Jen: Yeah. Okay. So how to interpret them and use them to then change your regime? 

Luke: Yes, exactly. And I mean, things, yeah, it would be, like a cadence, for example, is probably more so because you want to try and maintain that, that pedaling. So, if you’re, when you’re going up gears, down gears, whatever, you just really want to be maintaining that sort of output in regards to how many times you’re turning your legs over. So that maybe might not be quite as useful, I don’t know. But maybe something like power might be an interesting thing to look at, I’m not really—this requires more research, I think, on maybe what are good metrics and then also how to how to use them. 

Jen: Yeah, and that’s where there’s that role, whether it’s exercise physiology, or with your physio working together to look at your baseline measures. And, and I think probably an important point, we should probably make to anyone who’s listening in is if they’re, if they haven’t exercised before, and they’re starting to think about putting in some new exercise regimes is working together with your healthcare team, just to double check that there aren’t any, you know, safety requirements, or, you know, you felt cooked after you did your first session with your hips.  

And, and obviously, you know, we all feel that we’ve worked when we first exercise and use muscles we haven’t worked for a while, but we certainly don’t want to cause any injuries that mean that you can’t progress your exercise or that it demotivates you because you felt so cooked after the session, you don’t want to go back to it. So, I think that’s probably an important point, work together with your team and making sure you start small. And as you said, set yourself some goals to then progress and look at some measures that mean something to you, because as you said, it’s pointless collecting all of that information if you, if it’s not going to change anything for you. Yeah, think of a different reward, like the new shoes or some new, new bike gear.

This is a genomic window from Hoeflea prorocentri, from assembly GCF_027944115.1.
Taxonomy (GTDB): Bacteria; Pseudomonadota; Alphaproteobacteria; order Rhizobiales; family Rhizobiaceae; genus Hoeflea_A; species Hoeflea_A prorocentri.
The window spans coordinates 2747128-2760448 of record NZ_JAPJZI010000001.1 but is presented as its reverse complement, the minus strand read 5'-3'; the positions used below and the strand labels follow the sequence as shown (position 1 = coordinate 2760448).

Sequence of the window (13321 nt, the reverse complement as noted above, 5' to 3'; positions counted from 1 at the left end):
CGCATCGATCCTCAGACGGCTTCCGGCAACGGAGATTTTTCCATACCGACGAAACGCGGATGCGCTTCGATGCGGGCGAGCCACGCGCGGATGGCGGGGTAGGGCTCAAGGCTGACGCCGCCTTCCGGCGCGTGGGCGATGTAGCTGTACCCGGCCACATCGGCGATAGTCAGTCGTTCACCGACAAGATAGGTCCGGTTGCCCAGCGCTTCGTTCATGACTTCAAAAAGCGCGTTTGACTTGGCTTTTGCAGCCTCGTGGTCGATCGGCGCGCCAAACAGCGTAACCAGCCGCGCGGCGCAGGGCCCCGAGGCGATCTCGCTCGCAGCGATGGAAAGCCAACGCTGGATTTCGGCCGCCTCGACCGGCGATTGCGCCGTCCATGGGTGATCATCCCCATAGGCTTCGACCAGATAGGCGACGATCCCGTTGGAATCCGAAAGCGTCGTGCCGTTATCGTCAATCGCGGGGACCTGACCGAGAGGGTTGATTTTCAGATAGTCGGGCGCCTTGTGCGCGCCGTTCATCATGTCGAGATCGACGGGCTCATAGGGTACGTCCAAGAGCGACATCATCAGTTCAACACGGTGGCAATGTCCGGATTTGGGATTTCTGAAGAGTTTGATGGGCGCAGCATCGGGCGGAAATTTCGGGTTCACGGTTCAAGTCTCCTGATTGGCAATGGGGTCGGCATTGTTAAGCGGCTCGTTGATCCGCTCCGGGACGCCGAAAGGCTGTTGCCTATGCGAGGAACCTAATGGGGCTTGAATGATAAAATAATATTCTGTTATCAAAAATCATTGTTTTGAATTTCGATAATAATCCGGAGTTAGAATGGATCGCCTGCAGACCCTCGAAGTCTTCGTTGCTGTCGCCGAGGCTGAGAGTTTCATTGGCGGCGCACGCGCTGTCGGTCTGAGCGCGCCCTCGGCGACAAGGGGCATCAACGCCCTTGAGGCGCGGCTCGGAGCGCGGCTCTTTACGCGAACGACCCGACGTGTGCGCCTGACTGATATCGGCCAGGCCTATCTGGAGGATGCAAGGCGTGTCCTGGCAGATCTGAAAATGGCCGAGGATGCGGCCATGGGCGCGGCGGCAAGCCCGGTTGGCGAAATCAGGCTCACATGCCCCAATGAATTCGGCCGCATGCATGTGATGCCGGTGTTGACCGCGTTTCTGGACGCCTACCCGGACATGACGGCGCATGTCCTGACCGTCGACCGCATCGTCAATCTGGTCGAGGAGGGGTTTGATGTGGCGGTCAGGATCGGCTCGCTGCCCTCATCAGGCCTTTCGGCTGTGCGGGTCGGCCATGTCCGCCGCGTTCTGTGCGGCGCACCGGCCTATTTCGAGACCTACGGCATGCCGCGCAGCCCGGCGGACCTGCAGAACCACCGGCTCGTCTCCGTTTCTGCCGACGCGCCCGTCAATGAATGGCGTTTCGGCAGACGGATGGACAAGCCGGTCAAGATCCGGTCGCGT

Luke: Yes, indeed. 

Jen: Luke you’ve motivated me to consider going and getting a bike and that’s a pretty big thing because I haven’t ridden a bike in about oh more than 10 years as long as you haven’t had admission so so maybe a few of the listeners will be feeling the same but if bikes are difficult and not able to get exercising out at the moment and weather is a difficulty then remember exercise bikes are another good option. No barriers there because it doesn’t rain indoors. 

Luke: Yeah, well that’s true. You get on, what do they call it, it’s swift I think. 

Jen: And yeah, there’s a huge amount of platforms. 

Luke: There is yeah, there’s a few. I don’t do any of them, I do analog riding, you know. 

Jen: Analog riding I like that idea but in the world of modern technology and and certainly through the silver lining of COVID we’ve seen so many platforms, online platforms available for exercise and to help motivate and support and I’ll do a bit of a shout out because I can to the Beam Feel Good team, they’ve developed a fantastic website that’s CF specific and a great way to have connectivity and accountability and specific exercise support from the comfort of your home and not having to deal with you know infection issues in a, in a gym or or being you know, not so confident to go and exercise with other people and starting to do it in the safety of your home. So, and a heap more online exercise opportunities. So definitely encourage people to go and check them out and work with their team to put together some physical activity. So very, very important for not only our physical health but our mental well being as well. So, Luke on that note, I reckon we might bring it to a close our chat today unless you’ve got any other gems that you’d like to share with the CF community out there. 

Luke: Start small and I don’t know dream big. 

Jen: Oh love it. Start small and dream big. I think that could be made into a t shirt. 

Luke: You probably could be. 

Jen: Sounds good. Luke, thank you so much for your time today. I think, you know, there will definitely be people that are listening in that have found this really valuable. So I can’t thank you enough for sharing some of your journey with us. All the best for those big goals in achieving with your bike and we’ll catch up with you another time hopefully.  

Luke: Yeah, lovely.  

Jen: Okay. 

CFPhysio strives to deliver evidence-based education in CF physiotherapist management that is accessible to all. Their mission is to educate and empower healthcare workers (involved in the care of individuals with CF) and all those impacted by CF in physiotherapy. Visit CFPhysio to learn more.